Whilst child labour is quietly on the rise at home, the political representatives of the capitalist system in the US attempt to flaunt their ‘moral superiority’ on the issue abroad. In 2019, for instance, a ban was proposed on cocoa from the Ivory Coast where plantations were found to have taken on forced child labour. And of course, even this moralising never went beyond words, because US companies are directly implicated in the use of child labour around the world. The proposed ban never came into effect, and in 2021 the US Supreme Court even went on to block child slavery lawsuits against chocolate firms Nestlé and Cargill.

In Brazil, children are working in the acai berry industry, where they are known as peconheiros (acai pickers). The job requires climbing up to 65 feet in the air on thin trunks. While adults may snap the trees, children are apparently perfect to make the climb. The market for acai is currently profitable, with profits predicted to reach into the billions of USD by 2026.

Whilst Unicef declared 2021 the ‘International Year for the Elimination of Child Labour’, the reality is that by the end of 2022 there will be up to 169 million children working across the world, with 79 million of these children undertaking what is deemed to be hazardous work. 70% of these children are employed in the agricultural sector on farms and plantations. They are often exposed to toxic agrochemicals leading to both physical and cognitive damage, spurring on conditions such as asthma, dermatitis, learning disabilities, leukaemia, brain tumours and certain childhood cancers. This is not to mention other traumatising effects of such work such as serious hazards, exposure to sexual and physical abuse, separation from their families, and lack of education.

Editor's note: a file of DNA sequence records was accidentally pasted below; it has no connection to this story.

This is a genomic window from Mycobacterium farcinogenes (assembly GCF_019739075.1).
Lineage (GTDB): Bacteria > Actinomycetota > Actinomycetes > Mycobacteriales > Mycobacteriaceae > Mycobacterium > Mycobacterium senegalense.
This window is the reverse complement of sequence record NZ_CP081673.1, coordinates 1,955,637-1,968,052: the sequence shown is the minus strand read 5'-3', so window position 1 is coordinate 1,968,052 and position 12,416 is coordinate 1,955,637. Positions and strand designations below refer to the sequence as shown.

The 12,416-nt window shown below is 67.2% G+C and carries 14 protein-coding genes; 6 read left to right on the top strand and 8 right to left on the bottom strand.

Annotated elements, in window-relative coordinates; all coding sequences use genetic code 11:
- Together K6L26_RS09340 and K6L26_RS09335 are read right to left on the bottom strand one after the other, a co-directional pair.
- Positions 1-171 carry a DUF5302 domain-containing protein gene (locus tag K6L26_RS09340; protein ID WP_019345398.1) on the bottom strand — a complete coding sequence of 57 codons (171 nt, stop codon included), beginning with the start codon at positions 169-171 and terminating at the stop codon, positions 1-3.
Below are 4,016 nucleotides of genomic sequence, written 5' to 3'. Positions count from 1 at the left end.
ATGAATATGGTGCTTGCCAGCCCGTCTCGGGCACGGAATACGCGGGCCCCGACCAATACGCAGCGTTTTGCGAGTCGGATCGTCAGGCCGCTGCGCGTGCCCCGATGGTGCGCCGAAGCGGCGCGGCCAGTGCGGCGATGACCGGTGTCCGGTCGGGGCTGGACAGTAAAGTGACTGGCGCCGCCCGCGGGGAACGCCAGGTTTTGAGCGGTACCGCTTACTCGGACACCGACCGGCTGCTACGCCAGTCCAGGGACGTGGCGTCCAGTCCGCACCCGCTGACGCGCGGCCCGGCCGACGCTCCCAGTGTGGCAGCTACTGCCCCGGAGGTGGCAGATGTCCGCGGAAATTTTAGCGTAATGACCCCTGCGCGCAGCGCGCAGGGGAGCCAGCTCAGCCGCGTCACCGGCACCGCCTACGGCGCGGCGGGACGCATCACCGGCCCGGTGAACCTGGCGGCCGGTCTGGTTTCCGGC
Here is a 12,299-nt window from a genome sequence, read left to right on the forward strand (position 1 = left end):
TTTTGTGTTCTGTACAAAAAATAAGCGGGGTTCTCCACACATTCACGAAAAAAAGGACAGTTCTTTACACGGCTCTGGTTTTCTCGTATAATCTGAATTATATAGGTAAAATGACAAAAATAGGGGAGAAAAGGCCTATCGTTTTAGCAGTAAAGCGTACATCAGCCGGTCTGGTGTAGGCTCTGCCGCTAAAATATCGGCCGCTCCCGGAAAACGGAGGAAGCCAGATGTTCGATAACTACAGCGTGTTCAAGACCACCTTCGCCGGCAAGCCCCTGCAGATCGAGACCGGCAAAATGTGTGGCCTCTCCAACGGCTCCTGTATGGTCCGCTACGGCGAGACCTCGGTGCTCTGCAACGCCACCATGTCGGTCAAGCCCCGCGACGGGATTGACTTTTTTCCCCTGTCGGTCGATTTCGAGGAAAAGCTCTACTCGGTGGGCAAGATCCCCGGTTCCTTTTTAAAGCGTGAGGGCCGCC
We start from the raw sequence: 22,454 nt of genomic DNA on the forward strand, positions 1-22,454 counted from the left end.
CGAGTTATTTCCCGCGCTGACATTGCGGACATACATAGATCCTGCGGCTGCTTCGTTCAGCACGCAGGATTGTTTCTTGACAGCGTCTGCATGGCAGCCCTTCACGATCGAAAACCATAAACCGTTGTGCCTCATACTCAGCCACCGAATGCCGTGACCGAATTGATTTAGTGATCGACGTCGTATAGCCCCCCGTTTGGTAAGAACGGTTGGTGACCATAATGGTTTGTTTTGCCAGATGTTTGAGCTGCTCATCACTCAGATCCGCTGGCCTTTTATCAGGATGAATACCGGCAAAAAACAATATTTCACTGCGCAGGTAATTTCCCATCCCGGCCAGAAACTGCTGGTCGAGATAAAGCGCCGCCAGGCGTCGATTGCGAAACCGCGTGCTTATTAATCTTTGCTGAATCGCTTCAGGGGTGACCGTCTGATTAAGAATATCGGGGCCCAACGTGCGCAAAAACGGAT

Unicef have launched a “Call to Action” campaign which, we quote, “recommends ending… functional dependence on child labour” and that “poverty cannot be a reason that children are not in schools”. But there can be no appeal to the moral, goodness-of-heart of the capitalists – there is no kinder face for the capitalist system, a system based on plunder, exploitation and oppression.

As Marx explained: “Accumulation of wealth at one pole is, therefore, at the same time accumulation of misery, agony of toil slavery, ignorance, brutality, mental degradation, at the opposite pole” (Marx, Capital Vol. 1). The capitalist class has access to billions of workers across the world who own nothing apart from the ability to sell their own labour-power, including hundreds of millions of children, who form the cheapest and most vulnerable section of their workforce.

Only a socialist revolution which would expropriate the wealth of the capitalist class and the common, democratic ownership of the means of production, with the majority of society planning production, can give all children a free and healthy development into adulthood, with access to free education, and the proper nutrition and resources needed to ensure healthy and happy childhoods.